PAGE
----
Startup Advanced Liquid Logic Receives Frost & Sullivan's Entrepreneurial Company of the Year Award
Advanced Liquid Logic, which is developing miniscule fluidic technology that can turn silicon chips into labs, is consulting firm Frost & Sullivan’s choice for its 2007 Entrepreneurial Company of the Year award.
The rising startup company, founded by former Duke engineering graduate students Michael Pollack and Vamsee Pamula, is a spin-out from Duke University’s Pratt School of Engineering. The microfluidic technology originated in the laboratoy of the Pratt School's Richard Fair, a professor of electrical and computer engineering.
Advanced Liquid Logic is focused on microfluidics technology through which miniscule drops can be moved under direct software control to perform liquid-based testing. The tests can be performed on small devices.
The firm sees applications for the technology in chemical assays, immunoassays, DNA sequencing and other applications. It hopes to launch its first commercial product later this year.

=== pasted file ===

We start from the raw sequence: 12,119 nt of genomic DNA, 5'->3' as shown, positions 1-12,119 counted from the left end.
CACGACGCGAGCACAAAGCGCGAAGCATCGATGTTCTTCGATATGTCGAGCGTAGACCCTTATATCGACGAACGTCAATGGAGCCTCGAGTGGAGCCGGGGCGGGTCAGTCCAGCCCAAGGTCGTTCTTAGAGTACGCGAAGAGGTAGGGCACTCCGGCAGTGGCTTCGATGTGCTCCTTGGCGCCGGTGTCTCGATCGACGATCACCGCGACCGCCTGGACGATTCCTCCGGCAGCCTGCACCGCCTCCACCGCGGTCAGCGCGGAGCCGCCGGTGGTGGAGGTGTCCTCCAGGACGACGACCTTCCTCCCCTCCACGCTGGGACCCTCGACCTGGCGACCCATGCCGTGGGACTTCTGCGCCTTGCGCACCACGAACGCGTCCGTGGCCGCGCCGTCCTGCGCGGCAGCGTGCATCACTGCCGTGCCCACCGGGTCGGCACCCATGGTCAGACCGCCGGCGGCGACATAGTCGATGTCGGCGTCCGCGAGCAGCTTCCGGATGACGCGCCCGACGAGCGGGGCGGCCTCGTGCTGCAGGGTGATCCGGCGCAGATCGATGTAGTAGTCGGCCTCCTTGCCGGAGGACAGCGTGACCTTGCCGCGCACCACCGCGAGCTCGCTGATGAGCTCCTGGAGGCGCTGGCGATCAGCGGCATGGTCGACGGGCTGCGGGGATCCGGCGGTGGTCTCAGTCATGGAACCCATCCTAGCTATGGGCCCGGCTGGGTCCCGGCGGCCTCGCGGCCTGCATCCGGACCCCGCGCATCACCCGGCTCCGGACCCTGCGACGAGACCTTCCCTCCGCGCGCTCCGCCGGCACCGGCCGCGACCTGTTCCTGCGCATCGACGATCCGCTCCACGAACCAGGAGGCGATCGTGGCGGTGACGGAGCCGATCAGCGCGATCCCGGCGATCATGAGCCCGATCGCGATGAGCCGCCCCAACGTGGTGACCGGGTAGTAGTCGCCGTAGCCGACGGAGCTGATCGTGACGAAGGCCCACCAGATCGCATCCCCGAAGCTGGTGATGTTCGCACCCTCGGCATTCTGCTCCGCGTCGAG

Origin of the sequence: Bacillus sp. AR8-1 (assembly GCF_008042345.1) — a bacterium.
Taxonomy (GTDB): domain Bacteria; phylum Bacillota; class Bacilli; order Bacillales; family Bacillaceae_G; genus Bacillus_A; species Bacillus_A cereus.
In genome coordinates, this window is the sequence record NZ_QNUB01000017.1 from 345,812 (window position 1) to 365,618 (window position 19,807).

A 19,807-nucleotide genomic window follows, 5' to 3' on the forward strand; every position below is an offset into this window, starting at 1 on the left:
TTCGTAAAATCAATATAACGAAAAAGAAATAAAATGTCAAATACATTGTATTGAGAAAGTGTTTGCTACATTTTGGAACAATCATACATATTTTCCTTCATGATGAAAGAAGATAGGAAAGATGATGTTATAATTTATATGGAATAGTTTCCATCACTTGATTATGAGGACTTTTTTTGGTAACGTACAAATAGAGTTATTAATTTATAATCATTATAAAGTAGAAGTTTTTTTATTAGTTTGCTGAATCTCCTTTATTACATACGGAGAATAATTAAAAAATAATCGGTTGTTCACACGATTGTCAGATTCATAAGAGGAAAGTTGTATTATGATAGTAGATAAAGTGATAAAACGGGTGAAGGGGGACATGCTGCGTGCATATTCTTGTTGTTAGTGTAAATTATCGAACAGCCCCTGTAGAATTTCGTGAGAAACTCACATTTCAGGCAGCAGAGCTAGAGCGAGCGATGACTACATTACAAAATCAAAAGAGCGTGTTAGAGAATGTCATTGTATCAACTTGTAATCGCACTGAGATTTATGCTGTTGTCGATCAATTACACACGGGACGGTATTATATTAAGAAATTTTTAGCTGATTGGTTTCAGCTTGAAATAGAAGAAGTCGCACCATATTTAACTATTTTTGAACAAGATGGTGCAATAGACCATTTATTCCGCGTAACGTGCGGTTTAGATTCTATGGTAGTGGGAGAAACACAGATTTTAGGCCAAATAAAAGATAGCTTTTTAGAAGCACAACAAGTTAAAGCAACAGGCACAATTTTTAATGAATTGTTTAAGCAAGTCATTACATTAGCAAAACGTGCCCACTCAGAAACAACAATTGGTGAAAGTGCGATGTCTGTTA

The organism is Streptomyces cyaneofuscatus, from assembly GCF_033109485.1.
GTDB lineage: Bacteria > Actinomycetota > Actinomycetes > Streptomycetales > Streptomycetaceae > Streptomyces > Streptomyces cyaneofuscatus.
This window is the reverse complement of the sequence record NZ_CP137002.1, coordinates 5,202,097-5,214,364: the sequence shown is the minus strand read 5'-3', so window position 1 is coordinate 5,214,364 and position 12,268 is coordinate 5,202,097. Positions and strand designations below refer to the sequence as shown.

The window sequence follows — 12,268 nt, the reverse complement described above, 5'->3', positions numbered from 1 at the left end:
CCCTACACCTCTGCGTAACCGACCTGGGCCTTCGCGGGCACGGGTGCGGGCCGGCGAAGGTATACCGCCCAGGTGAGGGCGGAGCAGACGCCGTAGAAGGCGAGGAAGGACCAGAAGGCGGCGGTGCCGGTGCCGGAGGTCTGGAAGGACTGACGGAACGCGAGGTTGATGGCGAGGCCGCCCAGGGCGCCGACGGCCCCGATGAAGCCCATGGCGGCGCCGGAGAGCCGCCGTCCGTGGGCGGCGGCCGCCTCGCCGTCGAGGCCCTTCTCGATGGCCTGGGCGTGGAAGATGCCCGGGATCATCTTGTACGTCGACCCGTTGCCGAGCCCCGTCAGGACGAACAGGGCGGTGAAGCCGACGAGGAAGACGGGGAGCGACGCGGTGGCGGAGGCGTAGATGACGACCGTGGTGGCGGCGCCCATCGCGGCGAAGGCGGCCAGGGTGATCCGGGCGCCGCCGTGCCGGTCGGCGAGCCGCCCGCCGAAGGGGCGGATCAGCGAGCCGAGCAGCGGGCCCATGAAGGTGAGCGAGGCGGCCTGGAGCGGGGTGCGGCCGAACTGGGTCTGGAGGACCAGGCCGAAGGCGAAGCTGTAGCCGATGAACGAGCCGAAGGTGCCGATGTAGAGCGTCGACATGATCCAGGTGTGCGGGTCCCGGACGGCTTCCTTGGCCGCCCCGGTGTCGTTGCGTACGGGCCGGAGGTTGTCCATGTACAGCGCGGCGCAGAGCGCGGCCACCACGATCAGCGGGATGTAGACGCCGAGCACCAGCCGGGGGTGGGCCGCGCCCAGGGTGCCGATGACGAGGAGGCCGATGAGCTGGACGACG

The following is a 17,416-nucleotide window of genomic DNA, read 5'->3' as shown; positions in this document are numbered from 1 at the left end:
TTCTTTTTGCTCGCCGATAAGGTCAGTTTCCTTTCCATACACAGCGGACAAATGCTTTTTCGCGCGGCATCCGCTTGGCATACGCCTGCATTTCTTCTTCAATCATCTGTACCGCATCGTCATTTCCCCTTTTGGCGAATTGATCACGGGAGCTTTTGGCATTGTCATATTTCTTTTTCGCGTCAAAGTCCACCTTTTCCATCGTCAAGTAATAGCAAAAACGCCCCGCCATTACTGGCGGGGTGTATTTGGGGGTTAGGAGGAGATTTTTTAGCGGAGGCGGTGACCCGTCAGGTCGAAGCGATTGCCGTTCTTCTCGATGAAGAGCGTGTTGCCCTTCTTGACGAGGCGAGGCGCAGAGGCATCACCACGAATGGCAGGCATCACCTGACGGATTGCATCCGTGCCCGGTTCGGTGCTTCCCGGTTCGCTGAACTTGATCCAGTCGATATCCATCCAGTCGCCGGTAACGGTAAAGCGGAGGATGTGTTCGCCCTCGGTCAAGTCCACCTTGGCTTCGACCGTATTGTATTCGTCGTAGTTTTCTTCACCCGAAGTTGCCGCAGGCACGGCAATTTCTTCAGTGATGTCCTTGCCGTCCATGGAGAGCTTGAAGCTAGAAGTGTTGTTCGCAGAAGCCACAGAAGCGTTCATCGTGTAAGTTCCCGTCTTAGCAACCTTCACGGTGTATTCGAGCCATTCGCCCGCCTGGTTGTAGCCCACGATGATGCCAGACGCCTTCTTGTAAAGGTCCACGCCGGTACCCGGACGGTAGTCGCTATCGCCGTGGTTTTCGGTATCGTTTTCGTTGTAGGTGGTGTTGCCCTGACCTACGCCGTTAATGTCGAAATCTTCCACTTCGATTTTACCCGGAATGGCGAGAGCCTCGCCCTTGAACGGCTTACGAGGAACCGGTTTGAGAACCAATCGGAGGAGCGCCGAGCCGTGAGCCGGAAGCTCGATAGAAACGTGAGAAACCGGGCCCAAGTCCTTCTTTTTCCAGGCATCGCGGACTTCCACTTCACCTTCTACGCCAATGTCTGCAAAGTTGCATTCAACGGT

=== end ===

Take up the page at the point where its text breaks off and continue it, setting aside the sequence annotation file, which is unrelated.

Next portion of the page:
“We know – and our academic and commercial collaborators know – that digital microfluidics has the power to change the way testing is performed in healthcare, research, and industrial applications,” said Richard West, chief executive officer of Advanced Liquid Logic. “To be recognized by Frost & Sullivan is an important validation of the major potential of digital microfluidics technology as well as Advanced Liquid Logic’s leadership position.
Frost & Sullivan analysts praised the RTP-based firm for the “implications” of its technology on medical diagnostics.
Advanced Liquid Logic is in talks with “several major diagnostics companies,” the company said in a statement.